CNN Legal Analyst Eliot Williamsa former Assistant Deputy Attorney General of the United States, posed the key question: “What does it take for a black woman to be taken seriously in America?”
Grabbing the pick Wednesday morning before Biden even made the official announcement, Williams said this“If I were to describe to you a supremely qualified candidate for the Supreme Court, who was a federal judge for two years and who went to Harvard twice, I would say, ‘Wow, that’s pretty impressive.’ Well, that’s John Roberts, the chief justice. Ketanji Brown Jackson has all of that, plus seven more years as a judge.
The way Williams sees it, the president needed to come up with a candidate who would represent the strongest possible defense against the coming storm of criticism from white male Republicans who think they — and the people they represent — are the real victims in America.
“This black candidate is going to face some headwinds about her qualifications,” Williams noted. “And if what it takes to get a black woman on the Supreme Court is (to choose) someone from the Ivy League bubble, then so be it.”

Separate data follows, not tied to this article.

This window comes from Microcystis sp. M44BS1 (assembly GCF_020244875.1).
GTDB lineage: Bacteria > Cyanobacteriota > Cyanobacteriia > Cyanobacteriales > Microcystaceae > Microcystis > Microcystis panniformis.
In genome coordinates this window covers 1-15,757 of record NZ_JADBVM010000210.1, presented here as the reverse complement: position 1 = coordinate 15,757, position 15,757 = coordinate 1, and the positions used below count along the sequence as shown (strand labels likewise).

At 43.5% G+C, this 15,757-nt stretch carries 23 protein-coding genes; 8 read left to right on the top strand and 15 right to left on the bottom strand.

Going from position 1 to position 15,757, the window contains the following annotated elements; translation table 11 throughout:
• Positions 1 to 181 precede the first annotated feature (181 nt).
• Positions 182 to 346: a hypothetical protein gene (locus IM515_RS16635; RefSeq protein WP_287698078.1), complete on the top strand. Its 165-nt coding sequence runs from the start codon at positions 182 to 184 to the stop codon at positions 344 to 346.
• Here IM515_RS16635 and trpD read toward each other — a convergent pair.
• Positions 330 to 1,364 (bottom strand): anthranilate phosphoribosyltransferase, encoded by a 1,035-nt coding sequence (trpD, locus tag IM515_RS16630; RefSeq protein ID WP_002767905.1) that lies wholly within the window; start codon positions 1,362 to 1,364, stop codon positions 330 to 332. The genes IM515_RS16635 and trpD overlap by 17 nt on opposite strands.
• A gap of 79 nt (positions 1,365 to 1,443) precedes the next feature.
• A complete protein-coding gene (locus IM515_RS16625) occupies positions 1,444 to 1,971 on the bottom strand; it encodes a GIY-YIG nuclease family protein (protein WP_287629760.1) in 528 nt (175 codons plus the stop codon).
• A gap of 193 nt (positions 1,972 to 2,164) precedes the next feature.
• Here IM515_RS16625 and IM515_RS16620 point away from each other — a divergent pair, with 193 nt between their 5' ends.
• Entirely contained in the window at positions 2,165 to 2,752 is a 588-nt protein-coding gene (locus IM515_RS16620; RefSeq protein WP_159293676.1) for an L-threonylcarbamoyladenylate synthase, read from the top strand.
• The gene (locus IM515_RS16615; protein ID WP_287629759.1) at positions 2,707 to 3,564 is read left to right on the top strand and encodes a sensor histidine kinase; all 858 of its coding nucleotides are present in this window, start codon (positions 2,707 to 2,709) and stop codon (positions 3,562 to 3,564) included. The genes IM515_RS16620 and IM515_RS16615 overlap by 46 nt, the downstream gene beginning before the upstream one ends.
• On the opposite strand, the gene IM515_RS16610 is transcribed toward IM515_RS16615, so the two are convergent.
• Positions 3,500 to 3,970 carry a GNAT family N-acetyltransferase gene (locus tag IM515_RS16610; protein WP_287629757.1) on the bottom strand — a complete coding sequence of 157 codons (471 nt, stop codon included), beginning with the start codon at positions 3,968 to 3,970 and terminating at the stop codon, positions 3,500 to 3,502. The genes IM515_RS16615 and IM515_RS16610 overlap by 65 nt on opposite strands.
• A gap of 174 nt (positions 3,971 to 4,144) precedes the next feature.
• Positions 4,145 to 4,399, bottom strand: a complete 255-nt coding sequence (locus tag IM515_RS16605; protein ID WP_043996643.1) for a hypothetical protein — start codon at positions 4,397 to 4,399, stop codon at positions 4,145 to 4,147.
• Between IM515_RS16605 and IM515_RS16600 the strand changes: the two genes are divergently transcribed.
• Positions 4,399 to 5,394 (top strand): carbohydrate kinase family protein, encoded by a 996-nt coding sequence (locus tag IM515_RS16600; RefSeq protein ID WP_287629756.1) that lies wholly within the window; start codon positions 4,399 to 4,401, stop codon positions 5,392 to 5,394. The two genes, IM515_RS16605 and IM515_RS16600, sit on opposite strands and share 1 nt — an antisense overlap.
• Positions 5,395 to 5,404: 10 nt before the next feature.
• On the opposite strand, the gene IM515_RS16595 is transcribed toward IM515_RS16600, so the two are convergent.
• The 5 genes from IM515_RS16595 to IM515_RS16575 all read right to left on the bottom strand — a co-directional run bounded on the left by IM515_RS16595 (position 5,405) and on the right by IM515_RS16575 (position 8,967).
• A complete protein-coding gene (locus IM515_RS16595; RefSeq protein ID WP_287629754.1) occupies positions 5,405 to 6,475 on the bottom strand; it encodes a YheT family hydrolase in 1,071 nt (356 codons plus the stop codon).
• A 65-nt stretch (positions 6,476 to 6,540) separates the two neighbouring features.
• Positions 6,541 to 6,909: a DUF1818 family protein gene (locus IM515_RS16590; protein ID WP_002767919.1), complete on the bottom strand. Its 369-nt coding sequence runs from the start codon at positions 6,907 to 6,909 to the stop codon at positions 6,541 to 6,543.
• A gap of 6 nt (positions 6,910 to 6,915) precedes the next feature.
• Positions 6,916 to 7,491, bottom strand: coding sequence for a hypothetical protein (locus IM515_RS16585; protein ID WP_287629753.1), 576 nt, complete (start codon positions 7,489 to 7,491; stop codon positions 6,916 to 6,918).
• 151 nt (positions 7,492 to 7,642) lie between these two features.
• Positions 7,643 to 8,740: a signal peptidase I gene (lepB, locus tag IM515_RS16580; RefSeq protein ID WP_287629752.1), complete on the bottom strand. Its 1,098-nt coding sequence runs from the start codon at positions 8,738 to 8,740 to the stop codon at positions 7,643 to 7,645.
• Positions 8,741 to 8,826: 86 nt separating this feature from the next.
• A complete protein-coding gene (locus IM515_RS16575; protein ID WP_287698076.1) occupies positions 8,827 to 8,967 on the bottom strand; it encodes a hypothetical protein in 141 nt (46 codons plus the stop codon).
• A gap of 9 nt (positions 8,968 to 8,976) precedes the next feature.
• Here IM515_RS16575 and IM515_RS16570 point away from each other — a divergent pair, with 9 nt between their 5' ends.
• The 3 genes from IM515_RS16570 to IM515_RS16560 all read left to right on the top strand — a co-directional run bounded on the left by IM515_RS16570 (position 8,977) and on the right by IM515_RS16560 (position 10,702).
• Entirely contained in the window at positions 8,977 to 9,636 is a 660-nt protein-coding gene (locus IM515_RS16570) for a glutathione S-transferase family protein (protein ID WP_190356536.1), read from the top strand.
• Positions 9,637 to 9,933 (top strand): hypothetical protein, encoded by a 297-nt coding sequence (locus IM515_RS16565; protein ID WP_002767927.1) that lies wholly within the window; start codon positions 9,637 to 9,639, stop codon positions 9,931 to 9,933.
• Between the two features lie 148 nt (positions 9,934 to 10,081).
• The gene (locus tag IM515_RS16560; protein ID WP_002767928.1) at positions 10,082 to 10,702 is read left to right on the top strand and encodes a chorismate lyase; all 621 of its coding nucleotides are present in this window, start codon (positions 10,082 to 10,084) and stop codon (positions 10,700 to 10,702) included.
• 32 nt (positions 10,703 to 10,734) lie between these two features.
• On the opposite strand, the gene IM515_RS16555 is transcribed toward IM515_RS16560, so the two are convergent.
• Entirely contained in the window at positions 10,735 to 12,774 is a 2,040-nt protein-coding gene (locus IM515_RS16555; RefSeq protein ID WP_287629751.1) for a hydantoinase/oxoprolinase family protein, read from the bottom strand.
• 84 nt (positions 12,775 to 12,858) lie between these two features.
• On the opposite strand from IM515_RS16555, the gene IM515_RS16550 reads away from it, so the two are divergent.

It’s perfect. Personally, I never feel comfortable with the idea that the first black woman on the Supreme Court should also be the only justice to have attended a public university. If the same goes for the gods of the story, I’d rather that accolade go to a white male.
We should have always known that this is where we would end up. The first black woman on the Supreme Court was always expected to be 10 feet tall and indestructible. Like every other black woman in every white-collar position you can think of — from Wall Street to Main Street — Biden’s nominee had to be twice as good as the average white man just to get half the credit.
Do not mistake yourself. There is no magic crucifix that wards off prejudice and racism. Jackson is always going to be challenged on her qualifications by far less qualified white men, whether they perch at Fox News (looking at you, Tucker), conservative talk radio, or the Senate Judiciary Committee. These people can’t get rid of their white male privilege. Just like we can’t fix stupid.
But with a candidate as unquestionably qualified as Ketanji Brown Jackson, these attacks will reverberate across the rest of America for what they really are: utter ridiculousness.